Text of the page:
She began by talking about the brave women across the world who have made history through their struggle for equality and liberation, including those who have made the ultimate sacrifice, before she zeroed in on the Iranian women who are fighting the mullahs and advised that there is a proud history of Iranian women leading social change.
Maryam Rajavi said: “Iranian women are proud to have struggled against forty years of despicable religious tyranny, since day one until now. They have produced a glorious resistance movement… It is thanks to this struggle and perseverance that Women’s Day for Iranian women does not only fall on March 8 but is actually marked as every single day of the calendar.”
She advised that March 8 is not just a day to protest against inequality, but also a day to celebrate the achievements of women who have fought for freedom and those who will continue until the fight is over.
Maryam Rajavi said: “In the midst of fear and silence, it is women who chant “death to Khamenei” in the face of the regime’s agents. They lead workers’ protests and become the voice of teachers and retirees. They inspire youth to stand up against the regime’s agents. They persevere in prisons with extraordinary courage, alongside their sisters. And, in the ranks of freedom fighters, they have established Units of Resistance.”
She explained that these women fight on, in spite of the Regime’s push to violently eliminate all opposition, including the 1988 massacre of 30,000 political prisoners, which included thousands of women, including the elderly, the young, and even the pregnant.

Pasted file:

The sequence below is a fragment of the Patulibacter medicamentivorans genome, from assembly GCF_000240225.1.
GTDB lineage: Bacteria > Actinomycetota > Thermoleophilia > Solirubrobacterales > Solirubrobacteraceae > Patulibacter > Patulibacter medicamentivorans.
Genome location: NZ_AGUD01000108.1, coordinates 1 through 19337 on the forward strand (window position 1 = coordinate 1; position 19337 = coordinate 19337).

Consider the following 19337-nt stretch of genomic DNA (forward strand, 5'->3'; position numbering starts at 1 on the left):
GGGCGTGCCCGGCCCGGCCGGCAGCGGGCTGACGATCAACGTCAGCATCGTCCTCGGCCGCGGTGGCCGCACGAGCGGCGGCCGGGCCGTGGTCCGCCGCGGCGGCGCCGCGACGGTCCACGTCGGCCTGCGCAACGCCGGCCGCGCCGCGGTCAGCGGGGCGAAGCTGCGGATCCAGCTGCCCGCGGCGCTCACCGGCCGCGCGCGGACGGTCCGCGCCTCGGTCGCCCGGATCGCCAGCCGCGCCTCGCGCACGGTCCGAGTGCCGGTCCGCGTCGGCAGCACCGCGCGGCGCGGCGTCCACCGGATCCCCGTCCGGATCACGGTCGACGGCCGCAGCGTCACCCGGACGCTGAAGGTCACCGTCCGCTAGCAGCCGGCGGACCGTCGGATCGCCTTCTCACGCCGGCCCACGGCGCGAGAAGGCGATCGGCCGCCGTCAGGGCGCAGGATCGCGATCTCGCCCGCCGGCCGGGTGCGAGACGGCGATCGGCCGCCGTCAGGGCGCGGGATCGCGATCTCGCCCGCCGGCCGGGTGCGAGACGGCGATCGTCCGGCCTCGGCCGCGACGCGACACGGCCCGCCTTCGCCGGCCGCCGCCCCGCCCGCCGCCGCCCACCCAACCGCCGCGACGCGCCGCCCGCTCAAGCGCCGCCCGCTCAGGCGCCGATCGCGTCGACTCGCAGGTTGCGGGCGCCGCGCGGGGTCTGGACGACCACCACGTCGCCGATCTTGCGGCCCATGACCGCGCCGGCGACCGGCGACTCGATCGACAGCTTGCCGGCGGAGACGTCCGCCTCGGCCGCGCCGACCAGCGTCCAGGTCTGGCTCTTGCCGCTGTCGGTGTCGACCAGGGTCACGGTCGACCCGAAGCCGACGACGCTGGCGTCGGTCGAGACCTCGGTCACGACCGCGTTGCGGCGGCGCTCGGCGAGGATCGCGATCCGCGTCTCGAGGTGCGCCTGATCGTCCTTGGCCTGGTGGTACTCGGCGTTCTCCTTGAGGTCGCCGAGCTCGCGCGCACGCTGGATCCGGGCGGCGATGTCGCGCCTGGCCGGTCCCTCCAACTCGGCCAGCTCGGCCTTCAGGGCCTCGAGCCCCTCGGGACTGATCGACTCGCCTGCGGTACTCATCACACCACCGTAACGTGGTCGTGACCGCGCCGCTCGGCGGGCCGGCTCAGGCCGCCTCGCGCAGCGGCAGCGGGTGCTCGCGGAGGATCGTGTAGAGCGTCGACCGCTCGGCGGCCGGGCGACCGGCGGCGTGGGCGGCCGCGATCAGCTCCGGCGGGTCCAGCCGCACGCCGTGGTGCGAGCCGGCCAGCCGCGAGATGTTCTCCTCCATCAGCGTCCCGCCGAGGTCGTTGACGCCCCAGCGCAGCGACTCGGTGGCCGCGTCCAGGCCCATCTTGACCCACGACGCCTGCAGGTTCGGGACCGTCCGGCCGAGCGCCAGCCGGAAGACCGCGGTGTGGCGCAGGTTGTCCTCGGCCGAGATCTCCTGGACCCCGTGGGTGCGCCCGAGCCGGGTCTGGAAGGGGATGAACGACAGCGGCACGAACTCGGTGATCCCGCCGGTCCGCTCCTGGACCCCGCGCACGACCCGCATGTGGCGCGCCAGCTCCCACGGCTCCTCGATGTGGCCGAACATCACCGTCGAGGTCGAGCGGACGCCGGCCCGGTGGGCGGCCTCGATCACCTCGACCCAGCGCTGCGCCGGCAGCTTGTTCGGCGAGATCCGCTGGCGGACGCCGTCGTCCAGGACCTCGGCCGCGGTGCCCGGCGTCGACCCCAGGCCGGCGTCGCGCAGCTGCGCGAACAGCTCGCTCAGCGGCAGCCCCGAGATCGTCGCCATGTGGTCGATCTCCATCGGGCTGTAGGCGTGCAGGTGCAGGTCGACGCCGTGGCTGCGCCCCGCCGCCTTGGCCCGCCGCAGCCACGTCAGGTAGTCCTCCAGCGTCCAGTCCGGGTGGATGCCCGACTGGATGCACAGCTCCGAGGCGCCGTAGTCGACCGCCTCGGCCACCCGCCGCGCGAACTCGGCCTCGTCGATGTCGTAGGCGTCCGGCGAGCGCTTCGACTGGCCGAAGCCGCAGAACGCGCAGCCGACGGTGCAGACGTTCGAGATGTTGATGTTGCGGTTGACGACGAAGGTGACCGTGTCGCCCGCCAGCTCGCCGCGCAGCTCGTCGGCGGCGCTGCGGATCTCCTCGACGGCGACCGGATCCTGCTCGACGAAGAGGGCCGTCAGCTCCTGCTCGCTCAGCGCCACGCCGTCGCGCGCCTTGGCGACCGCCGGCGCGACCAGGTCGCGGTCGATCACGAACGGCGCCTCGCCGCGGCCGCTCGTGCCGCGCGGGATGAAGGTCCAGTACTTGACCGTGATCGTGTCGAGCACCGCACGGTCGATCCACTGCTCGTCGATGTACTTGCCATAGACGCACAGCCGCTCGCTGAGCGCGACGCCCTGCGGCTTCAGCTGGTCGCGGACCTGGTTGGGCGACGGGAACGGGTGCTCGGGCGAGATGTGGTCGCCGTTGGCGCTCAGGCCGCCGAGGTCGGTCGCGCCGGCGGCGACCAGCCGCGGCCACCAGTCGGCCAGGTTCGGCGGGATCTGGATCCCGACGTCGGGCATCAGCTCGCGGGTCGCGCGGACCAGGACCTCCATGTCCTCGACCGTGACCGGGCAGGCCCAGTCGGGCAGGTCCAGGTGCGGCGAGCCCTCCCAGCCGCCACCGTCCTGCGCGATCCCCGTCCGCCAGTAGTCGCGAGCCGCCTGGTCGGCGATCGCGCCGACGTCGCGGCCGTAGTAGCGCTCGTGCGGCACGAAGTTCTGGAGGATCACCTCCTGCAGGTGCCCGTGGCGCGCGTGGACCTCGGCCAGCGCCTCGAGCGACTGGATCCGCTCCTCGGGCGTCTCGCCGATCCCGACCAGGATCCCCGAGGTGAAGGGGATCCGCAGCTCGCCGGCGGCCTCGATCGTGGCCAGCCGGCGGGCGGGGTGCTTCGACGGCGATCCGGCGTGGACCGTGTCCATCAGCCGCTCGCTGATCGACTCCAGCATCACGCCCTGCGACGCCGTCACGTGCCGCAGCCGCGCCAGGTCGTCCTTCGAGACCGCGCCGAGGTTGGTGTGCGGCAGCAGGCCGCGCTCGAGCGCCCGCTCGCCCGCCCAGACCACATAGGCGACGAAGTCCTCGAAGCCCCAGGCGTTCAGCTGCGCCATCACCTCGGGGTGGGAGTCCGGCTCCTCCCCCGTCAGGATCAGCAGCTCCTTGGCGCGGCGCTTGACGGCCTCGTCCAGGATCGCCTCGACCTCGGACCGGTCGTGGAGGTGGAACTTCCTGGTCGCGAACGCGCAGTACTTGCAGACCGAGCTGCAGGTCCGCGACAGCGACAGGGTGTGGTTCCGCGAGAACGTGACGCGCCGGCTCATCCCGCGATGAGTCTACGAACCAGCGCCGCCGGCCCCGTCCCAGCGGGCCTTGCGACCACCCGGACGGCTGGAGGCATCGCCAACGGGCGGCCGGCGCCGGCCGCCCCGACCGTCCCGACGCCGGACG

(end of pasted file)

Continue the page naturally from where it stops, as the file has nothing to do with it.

Maryam Rajavi advised that the women are resisting a misogynist regime whose rule is based on the discrimination, suppression, and humiliation of women.
She then began to outline the major problems facing women in Iran today.
Maryam Rajavi reports that the mandatory hijab is a major problem in Iran, especially because women who refuse to comply are arrested or attacked by “morality police”. Thousands of women were arrested for protesting the sexist law.
Maryam Rajavi reported that the number of female drug addicts continues to rise year after year, with 50% of female prisoners between 20 to 34 years of age charged with drug-related offences. Many addicts are forced into prostitution to support themselves.
Women are not allowed to work without their closest male relatives permission and are often excluded from typically male professions.
As a result of the mullahs’ misogynist policies, the unemployment rate for educated women has reached 78%, while the unemployment rate for women under 30 has reached 86%. Iran’s Supreme Leader Ali Khamenei had the nerve to claim that “employment is not the main issue when it comes to women.”
The marriage of girls under 18 years of age has created a “tragedy” for women in Iran, Maryam Rajavi said.
There are at least 3,000 homeless women in Tehran alone, with a great number also forced to turn to prostitution.
At the heart of many of these issues is poverty and at the heart of that is the Iranian Regime.
In our next piece, we will look at how Maryam Rajavi advises the Regime can be overthrown by supporting Iranian women.